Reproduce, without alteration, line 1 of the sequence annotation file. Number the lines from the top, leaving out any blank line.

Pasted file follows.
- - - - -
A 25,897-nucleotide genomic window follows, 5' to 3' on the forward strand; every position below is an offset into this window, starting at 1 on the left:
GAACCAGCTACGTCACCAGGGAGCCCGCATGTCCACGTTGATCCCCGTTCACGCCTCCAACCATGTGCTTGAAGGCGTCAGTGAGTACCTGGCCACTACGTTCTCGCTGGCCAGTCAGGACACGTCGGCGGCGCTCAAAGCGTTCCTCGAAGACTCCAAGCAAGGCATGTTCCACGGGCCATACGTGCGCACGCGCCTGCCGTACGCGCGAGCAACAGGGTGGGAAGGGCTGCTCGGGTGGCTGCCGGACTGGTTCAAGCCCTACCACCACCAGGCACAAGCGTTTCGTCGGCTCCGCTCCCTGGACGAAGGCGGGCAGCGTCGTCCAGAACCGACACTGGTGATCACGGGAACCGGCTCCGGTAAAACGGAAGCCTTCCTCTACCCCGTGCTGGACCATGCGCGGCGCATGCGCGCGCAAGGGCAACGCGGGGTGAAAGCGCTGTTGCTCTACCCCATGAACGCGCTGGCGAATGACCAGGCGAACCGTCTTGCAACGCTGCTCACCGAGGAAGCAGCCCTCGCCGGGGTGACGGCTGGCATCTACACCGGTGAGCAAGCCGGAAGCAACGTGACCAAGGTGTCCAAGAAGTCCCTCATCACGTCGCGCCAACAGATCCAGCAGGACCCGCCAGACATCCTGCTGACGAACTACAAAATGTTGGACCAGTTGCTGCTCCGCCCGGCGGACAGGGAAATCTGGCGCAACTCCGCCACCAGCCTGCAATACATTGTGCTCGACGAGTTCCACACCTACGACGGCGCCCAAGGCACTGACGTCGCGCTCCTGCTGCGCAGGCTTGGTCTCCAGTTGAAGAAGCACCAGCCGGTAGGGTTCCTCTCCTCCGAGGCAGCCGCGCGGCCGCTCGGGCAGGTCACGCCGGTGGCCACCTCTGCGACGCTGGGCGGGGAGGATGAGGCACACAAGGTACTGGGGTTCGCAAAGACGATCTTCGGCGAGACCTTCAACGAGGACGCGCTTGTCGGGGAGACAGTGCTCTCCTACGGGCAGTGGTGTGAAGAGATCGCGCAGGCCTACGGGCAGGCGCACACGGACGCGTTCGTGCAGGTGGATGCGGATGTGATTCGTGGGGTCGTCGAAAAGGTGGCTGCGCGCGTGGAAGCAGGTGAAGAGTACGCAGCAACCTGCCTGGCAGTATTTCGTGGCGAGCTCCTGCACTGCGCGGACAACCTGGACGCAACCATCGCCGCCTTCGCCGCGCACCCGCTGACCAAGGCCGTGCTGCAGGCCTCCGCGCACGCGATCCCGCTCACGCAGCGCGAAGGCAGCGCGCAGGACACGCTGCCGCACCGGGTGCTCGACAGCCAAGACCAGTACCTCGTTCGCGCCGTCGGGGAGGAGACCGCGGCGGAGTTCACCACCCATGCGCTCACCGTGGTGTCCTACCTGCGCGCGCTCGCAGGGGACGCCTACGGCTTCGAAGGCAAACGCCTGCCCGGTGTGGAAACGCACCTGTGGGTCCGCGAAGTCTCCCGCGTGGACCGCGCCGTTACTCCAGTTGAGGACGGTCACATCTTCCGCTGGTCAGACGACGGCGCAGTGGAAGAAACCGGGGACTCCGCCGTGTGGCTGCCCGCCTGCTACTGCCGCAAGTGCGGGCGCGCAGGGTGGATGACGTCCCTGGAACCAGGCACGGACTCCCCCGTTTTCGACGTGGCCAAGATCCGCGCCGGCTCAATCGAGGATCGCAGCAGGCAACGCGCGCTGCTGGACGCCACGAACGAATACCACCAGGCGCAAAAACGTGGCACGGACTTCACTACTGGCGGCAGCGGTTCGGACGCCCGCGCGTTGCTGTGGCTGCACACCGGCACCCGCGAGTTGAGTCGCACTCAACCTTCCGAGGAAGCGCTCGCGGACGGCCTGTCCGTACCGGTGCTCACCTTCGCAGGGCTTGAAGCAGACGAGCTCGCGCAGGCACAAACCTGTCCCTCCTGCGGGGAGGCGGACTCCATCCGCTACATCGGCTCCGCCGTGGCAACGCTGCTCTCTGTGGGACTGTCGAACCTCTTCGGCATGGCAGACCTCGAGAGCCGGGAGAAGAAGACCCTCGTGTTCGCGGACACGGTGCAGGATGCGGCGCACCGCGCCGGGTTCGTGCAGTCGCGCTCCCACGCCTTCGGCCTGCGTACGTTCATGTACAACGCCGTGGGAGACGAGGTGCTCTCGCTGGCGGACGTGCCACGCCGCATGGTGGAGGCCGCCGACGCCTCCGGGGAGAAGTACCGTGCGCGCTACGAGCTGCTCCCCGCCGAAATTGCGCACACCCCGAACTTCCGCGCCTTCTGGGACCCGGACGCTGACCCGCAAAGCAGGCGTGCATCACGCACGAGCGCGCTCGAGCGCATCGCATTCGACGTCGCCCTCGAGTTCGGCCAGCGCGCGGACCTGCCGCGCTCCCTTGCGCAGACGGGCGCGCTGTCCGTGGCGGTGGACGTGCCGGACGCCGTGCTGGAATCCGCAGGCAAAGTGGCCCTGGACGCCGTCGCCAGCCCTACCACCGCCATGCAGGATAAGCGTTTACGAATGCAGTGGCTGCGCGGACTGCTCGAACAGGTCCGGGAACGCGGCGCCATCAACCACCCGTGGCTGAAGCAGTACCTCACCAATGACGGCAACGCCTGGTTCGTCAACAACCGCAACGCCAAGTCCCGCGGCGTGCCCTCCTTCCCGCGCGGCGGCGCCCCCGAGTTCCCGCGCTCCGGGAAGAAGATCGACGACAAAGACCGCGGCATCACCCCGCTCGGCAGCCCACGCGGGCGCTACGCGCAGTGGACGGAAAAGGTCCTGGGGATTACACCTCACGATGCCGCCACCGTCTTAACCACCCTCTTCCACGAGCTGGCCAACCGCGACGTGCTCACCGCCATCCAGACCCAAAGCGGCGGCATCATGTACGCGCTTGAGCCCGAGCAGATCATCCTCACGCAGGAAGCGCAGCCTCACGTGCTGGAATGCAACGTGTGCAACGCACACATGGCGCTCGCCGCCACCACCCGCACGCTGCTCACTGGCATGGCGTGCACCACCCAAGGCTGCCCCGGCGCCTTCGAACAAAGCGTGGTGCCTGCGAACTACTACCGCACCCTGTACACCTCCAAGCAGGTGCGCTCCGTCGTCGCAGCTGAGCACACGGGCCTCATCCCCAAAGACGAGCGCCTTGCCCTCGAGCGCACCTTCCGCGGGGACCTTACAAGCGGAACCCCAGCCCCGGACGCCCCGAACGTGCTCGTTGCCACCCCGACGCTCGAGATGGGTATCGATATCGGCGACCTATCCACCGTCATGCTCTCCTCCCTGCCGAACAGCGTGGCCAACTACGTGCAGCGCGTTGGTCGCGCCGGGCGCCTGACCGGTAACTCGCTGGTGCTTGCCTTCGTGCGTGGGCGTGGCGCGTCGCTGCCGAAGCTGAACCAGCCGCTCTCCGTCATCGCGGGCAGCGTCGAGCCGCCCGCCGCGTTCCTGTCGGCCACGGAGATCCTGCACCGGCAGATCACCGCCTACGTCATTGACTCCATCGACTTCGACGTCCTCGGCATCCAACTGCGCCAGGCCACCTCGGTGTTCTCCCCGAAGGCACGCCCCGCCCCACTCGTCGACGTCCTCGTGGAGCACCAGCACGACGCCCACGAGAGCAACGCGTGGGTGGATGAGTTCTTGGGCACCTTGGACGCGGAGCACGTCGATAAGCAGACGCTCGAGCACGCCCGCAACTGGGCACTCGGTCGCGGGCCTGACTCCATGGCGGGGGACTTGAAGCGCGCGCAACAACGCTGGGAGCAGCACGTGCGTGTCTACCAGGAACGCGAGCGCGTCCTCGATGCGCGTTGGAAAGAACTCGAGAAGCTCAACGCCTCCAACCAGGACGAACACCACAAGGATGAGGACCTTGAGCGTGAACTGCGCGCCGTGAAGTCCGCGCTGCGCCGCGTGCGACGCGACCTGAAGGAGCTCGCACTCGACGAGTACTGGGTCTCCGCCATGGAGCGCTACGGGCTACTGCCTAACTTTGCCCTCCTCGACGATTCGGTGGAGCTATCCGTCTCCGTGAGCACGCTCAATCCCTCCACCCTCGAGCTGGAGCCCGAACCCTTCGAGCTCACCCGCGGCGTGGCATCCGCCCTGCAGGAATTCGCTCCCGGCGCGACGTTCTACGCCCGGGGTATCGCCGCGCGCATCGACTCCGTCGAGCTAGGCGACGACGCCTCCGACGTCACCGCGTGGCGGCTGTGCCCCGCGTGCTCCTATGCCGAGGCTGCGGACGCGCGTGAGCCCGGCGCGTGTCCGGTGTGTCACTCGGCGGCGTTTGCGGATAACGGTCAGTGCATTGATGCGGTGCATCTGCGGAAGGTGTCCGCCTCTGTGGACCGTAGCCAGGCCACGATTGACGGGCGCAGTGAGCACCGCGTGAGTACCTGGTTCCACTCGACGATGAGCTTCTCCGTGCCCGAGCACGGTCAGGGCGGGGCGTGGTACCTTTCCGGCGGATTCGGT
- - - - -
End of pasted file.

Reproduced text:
A 25,897-nucleotide genomic window follows, 5' to 3' on the forward strand; every position below is an offset into this window, starting at 1 on the left: